Did you know that California is home to more swimming pools than anywhere else in the country? Those backyard and large community pools can be costly to operate, especially if the pump circulating the water is inefficient. While new national efficiency standards effective next year will mean greater energy savings when a consumer purchases a new pump, the motor running it often fails before the pump itself. Unfortunately, there is no national standard for replacement pool pump motors. Today’s California Energy Commission decision to adopt updated state standards for these motors closes that gap and positions the state as an energy efficiency leader once again.
The standards will ensure that every replacement swimming pool pump motor sold in California as of July 2021 is an efficient one, whether it’s for the pool in someone’s backyard, school or university, hotel, or town pool.
And the savings will really add up, given that the state is home to almost one-fifth of the pools in the United States.
Efficient Replacement Motors Mean Cleaner Air and Big Savings
According to California Energy Commission (CEC) estimates, the standards will save 451 gigawatt hours per year, which translates to $82.5 million in net utility bill savings per year for Californians once the current stock of existing swimming pool motors turns over. To put that amount of savings into perspective, that’s enough electricity to power the entire fleet of trains operated by BART—the Bay Area Rapid Transit train system serving San Francisco, Oakland, and many of the cities on the way to San Jose—for a year.
And the less electricity we must generate means cleaner air and fewer carbon emissions from burning fossil fuels to produce it.
Why Are Standards Needed?
A swimming pool pump contains a dedicated motor and after several years of use, the motor will eventually fail. While national efficiency standards for new swimming pool pumps are due to go into effect in July 2021, there are no federal standards for the motors sold to replace the original ones running them. Without these standards, the pool owner could purchase a replacement motor that is less efficient than the one it is replacing and would be burdened with higher operating costs for years.
California has had a standard for replacement pool pump motors on the books since 2006, which outlaws the least-efficient products and requires two-speed capability for motors larger than 0.75 total horsepower. The updated standard approved today moves to a performance-based standard. This means that all pool pumps between 0.5 and 5 total horsepower will be required to be variable speed, with minimum motor efficiency requirements for pumps smaller than 0.5 total horsepower. Variable speed motors are significantly more efficient than non-variable speed, as they can be “dialed back” to use less energy while still getting the job done. Importantly, California’s updated performance-based standards align with the federal pump standard, which also requires variable speed motors.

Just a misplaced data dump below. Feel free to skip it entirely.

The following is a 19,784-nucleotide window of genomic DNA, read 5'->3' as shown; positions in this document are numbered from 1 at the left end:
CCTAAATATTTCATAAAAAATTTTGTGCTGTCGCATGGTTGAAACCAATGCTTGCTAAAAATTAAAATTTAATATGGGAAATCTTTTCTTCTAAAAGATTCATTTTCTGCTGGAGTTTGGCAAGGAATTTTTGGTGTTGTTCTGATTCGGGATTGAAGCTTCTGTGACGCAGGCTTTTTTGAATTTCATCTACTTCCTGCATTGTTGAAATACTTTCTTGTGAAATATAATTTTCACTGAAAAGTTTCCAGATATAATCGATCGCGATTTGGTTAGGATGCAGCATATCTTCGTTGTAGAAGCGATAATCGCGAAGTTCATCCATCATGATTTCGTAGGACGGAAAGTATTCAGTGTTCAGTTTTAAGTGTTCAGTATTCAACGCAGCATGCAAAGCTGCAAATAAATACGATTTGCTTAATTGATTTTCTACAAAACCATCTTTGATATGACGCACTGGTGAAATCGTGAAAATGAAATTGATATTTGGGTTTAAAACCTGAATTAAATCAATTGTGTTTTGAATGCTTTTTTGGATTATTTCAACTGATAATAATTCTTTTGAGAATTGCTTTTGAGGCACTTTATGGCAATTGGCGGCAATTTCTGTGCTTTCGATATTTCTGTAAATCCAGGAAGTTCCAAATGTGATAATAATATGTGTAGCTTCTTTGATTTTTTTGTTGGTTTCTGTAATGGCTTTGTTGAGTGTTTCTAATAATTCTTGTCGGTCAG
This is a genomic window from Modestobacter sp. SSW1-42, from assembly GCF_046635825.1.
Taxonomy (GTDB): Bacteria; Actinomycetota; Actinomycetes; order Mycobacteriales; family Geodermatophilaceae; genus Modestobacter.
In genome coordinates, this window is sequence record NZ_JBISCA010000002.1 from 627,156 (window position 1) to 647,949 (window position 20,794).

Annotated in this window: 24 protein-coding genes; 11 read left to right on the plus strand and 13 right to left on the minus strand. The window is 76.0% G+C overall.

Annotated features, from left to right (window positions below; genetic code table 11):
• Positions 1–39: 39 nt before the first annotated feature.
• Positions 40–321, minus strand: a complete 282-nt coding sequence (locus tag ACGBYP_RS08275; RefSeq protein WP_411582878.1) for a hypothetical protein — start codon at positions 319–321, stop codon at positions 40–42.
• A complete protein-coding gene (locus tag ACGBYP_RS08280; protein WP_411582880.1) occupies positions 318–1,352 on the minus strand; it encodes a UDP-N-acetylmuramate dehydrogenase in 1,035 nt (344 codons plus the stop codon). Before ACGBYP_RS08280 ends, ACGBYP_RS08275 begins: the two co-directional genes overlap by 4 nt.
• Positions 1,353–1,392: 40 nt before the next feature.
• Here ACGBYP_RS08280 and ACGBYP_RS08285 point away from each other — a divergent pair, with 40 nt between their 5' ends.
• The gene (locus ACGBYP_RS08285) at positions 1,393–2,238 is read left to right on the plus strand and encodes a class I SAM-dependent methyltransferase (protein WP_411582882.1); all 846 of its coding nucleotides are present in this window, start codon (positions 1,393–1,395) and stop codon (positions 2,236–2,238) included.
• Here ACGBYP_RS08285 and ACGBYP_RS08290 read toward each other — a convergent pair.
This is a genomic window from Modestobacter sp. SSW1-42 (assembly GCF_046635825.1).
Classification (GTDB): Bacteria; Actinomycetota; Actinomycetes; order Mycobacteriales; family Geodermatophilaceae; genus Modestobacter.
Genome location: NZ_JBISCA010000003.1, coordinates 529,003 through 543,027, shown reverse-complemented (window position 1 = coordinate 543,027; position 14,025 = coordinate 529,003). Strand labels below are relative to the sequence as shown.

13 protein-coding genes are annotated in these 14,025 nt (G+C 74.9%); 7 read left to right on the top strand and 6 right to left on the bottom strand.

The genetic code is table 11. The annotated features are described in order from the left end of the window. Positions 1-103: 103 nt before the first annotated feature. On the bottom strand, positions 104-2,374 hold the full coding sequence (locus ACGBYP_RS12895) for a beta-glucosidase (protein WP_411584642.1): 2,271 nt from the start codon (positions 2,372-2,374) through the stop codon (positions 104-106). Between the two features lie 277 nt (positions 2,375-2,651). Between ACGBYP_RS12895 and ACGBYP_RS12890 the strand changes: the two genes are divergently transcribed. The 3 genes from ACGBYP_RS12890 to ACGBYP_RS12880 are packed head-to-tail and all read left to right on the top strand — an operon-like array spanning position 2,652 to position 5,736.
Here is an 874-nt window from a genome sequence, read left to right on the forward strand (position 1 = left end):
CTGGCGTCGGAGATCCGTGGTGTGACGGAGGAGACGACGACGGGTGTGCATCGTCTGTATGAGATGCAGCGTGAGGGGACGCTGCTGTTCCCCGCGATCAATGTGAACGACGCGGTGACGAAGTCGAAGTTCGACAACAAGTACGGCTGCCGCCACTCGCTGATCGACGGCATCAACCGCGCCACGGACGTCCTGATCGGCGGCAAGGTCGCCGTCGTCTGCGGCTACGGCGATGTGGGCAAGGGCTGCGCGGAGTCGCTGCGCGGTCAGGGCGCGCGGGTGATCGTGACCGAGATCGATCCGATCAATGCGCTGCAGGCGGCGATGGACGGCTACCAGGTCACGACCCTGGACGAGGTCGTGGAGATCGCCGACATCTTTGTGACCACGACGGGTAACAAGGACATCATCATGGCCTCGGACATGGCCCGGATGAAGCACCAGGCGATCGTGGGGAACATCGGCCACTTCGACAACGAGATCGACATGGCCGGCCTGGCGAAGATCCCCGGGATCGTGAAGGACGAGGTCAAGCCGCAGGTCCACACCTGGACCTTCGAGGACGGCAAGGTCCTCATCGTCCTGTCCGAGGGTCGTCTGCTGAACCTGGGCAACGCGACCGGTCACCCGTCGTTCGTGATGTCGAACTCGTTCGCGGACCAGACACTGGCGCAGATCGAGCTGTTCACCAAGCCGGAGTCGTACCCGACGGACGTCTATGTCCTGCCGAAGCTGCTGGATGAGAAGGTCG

The CEC estimates that the owner/operator of a larger public pool will save $5,870 or more over the replacement motor’s lifetime when selecting one that meets its new standards.
Without these standards the pool operator would likely take whatever motor the repair person had on the back of their truck or in their warehouse, as long as it was the right size. Afterall, no one wants to be responsible for the pool being closed during a hot summer day or just before a big swim meet.
Why Not National Pool Pump Motor Standards?
Leading environmental and energy efficiency advocates, including NRDC, utilities, state regulators, and pool pump motor manufacturers participated in an extended negotiation with the U.S. Department of Energy (DOE) to develop consensus national minimum energy efficiency standards for pool pump replacement motors. An overall agreement was reached and presented to the DOE for its consideration and adoption.
Unfortunately, the DOE under the Trump administration is more focused on rolling back efficiency standards than setting new ones and has not acted on this proposal since it was submitted more than 15 months ago. Given this situation, the CEC created its own standards, building from the content in the national proposal. Ideally, the California standards will be adopted by other states soon and pave the way for an eventual national standard.
The CEC and all those involved in supporting the development and passage of these energy-saving standards deserve a victory lap in a nearby pool of their choosing.